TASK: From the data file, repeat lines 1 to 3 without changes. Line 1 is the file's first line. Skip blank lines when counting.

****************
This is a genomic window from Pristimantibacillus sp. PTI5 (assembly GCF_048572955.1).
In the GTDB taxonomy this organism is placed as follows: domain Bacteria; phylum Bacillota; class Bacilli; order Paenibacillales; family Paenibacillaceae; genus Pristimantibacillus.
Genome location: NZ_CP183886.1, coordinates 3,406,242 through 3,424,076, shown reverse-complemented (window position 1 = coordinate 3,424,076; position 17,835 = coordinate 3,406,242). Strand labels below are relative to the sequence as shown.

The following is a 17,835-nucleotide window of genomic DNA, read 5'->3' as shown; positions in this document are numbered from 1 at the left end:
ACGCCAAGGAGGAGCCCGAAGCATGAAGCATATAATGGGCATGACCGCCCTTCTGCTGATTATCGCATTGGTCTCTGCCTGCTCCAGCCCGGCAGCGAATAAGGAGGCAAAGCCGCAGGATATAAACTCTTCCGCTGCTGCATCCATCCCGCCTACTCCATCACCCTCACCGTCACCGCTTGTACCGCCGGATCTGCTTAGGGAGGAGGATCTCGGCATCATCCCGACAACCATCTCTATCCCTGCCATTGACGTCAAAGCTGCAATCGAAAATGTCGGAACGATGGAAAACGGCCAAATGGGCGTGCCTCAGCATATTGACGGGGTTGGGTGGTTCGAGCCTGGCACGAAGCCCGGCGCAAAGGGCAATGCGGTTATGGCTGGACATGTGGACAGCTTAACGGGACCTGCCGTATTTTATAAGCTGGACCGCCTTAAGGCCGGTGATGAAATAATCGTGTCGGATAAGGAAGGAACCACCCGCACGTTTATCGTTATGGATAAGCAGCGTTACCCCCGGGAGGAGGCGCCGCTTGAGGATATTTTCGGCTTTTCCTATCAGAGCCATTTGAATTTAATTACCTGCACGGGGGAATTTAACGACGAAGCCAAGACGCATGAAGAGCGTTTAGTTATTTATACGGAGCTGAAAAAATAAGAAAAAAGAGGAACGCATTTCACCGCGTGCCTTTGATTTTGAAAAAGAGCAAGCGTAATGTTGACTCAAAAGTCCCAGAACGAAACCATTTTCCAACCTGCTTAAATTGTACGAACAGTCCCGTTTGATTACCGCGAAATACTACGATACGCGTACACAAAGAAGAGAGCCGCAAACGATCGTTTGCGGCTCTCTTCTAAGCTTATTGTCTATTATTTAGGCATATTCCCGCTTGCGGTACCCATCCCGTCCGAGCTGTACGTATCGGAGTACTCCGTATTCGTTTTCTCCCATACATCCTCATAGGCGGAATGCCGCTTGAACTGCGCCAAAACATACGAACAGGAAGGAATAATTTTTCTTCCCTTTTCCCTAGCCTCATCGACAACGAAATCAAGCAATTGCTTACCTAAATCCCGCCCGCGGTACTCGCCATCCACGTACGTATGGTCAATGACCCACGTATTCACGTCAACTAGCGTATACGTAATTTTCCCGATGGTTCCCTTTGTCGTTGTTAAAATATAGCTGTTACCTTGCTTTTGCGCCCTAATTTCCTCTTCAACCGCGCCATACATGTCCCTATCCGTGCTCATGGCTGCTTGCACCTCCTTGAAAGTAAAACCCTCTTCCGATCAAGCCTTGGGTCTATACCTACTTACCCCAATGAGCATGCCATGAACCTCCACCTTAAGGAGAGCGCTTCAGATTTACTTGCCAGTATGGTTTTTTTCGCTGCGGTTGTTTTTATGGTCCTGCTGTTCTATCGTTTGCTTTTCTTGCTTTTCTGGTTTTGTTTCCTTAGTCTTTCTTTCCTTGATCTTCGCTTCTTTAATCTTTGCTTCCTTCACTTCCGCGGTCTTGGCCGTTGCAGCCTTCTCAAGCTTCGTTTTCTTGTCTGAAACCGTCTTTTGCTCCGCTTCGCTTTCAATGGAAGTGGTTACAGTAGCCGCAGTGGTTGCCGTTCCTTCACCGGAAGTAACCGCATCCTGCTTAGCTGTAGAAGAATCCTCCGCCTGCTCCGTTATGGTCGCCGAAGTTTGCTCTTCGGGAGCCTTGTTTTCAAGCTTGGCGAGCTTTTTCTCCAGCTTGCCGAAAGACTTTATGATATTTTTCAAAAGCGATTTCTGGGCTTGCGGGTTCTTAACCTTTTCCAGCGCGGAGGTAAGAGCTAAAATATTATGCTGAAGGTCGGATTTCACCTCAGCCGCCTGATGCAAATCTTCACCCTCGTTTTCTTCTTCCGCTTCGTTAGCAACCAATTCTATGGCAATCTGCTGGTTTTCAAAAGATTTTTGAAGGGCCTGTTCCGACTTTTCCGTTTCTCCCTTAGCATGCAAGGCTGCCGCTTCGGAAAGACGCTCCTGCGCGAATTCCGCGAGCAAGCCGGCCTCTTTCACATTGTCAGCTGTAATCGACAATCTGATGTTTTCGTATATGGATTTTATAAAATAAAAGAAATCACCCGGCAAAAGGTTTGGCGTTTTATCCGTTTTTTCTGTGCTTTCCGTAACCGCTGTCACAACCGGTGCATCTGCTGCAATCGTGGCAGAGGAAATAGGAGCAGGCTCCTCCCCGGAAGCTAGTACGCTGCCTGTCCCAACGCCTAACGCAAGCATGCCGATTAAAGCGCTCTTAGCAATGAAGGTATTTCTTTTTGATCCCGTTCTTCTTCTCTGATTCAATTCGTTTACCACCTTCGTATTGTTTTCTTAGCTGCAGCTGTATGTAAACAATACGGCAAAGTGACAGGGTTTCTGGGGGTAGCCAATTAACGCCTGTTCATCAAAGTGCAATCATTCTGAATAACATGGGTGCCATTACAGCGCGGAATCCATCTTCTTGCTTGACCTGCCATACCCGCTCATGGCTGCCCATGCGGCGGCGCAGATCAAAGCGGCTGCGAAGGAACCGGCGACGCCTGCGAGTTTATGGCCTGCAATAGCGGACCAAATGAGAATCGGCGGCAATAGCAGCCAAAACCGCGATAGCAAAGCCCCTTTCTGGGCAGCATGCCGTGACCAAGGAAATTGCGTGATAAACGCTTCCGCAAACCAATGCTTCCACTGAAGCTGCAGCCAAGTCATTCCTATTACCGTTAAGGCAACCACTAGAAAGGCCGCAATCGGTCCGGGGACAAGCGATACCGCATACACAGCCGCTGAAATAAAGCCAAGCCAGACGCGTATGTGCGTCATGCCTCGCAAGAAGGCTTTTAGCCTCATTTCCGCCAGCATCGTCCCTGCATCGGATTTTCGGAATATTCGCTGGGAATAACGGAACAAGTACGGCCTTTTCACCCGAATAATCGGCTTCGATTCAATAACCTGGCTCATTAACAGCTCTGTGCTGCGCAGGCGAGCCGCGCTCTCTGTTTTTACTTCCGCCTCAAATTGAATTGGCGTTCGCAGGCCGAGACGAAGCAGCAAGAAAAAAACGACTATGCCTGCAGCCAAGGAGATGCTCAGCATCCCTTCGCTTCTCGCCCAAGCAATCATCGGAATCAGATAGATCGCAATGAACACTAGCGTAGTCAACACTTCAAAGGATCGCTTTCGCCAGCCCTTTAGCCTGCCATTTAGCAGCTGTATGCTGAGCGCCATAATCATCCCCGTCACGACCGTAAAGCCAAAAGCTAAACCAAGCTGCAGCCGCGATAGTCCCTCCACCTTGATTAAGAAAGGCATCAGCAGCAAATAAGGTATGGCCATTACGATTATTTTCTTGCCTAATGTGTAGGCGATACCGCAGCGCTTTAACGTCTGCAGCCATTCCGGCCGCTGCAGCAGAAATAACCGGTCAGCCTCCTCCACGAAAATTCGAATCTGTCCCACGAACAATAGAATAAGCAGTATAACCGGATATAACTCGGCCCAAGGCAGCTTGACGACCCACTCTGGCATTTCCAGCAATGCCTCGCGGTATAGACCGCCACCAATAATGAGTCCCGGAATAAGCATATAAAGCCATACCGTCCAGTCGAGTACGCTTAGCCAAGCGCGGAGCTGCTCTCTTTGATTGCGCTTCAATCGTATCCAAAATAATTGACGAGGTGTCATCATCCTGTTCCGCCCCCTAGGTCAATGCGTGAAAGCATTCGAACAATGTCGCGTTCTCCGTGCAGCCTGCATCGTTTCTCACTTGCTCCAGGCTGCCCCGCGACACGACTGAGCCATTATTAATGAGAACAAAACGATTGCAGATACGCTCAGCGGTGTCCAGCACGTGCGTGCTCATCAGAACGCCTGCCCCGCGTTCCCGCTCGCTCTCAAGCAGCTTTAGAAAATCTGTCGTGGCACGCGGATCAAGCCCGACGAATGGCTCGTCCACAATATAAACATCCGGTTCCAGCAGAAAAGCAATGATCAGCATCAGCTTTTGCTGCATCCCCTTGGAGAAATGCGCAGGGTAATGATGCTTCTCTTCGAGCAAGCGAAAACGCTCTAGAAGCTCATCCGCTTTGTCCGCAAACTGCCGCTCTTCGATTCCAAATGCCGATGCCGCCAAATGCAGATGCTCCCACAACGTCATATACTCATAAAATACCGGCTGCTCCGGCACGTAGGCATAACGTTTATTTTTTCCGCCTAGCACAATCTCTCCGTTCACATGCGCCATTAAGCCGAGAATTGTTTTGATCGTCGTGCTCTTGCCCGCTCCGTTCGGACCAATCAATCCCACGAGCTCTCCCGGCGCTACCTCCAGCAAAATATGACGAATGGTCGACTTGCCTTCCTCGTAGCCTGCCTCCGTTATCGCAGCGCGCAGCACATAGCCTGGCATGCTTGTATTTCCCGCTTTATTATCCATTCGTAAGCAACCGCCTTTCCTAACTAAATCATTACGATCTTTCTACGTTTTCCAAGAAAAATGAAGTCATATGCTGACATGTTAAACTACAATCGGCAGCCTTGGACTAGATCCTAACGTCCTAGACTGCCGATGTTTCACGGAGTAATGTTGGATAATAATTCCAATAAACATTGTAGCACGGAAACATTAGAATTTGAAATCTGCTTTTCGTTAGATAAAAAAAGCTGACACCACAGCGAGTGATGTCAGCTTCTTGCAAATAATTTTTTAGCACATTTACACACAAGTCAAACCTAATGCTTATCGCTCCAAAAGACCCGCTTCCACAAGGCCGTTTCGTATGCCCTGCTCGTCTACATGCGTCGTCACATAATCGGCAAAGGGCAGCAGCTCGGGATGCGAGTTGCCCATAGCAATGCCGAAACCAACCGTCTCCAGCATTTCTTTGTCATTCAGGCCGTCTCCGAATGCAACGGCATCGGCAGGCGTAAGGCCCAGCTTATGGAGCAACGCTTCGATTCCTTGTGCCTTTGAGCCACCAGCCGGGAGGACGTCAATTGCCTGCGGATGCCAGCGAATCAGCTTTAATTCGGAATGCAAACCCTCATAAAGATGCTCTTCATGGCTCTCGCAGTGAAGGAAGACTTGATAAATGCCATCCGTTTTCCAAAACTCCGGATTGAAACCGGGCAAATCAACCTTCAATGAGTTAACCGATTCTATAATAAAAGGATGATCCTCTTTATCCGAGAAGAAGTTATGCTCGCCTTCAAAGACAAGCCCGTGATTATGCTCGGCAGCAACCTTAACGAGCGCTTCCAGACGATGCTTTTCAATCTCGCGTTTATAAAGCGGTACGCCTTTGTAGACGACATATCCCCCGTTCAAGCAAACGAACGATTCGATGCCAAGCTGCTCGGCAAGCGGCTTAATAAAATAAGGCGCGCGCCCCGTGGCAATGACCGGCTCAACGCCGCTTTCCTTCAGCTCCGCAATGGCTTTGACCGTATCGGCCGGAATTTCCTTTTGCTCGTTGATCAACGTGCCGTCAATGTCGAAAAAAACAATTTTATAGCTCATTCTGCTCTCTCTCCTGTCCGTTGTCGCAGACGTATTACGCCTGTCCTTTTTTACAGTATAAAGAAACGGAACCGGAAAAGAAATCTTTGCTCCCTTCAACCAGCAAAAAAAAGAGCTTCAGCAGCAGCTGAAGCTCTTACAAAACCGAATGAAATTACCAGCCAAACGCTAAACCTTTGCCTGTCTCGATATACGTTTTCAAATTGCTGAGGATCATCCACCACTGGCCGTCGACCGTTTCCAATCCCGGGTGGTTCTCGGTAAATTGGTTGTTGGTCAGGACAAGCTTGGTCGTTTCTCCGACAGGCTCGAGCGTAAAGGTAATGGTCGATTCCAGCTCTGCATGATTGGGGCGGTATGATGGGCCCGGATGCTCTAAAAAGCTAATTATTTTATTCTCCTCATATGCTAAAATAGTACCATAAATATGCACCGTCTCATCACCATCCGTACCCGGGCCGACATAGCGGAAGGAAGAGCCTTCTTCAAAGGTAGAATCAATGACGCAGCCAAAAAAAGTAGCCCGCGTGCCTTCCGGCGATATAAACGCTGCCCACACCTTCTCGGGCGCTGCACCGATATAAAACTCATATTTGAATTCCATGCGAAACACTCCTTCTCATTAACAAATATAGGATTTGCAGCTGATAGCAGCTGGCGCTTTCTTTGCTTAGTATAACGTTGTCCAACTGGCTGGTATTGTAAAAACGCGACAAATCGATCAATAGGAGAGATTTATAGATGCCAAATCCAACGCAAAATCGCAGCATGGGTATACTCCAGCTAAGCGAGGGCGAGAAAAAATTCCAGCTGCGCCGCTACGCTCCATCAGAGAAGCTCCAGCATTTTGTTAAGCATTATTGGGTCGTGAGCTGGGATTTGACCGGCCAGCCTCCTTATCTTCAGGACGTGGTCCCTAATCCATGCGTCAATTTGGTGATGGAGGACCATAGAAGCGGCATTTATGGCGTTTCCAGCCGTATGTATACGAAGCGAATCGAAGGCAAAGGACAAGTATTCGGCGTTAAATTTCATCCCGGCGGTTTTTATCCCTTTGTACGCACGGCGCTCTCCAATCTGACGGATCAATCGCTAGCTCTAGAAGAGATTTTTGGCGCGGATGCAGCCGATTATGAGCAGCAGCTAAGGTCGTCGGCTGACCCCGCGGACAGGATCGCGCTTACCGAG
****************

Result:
This is a genomic window from Pristimantibacillus sp. PTI5 (assembly GCF_048572955.1).
In the GTDB taxonomy this organism is placed as follows: domain Bacteria; phylum Bacillota; class Bacilli; order Paenibacillales; family Paenibacillaceae; genus Pristimantibacillus.
Genome location: NZ_CP183886.1, coordinates 3,406,242 through 3,424,076, shown reverse-complemented (window position 1 = coordinate 3,424,076; position 17,835 = coordinate 3,406,242). Strand labels below are relative to the sequence as shown.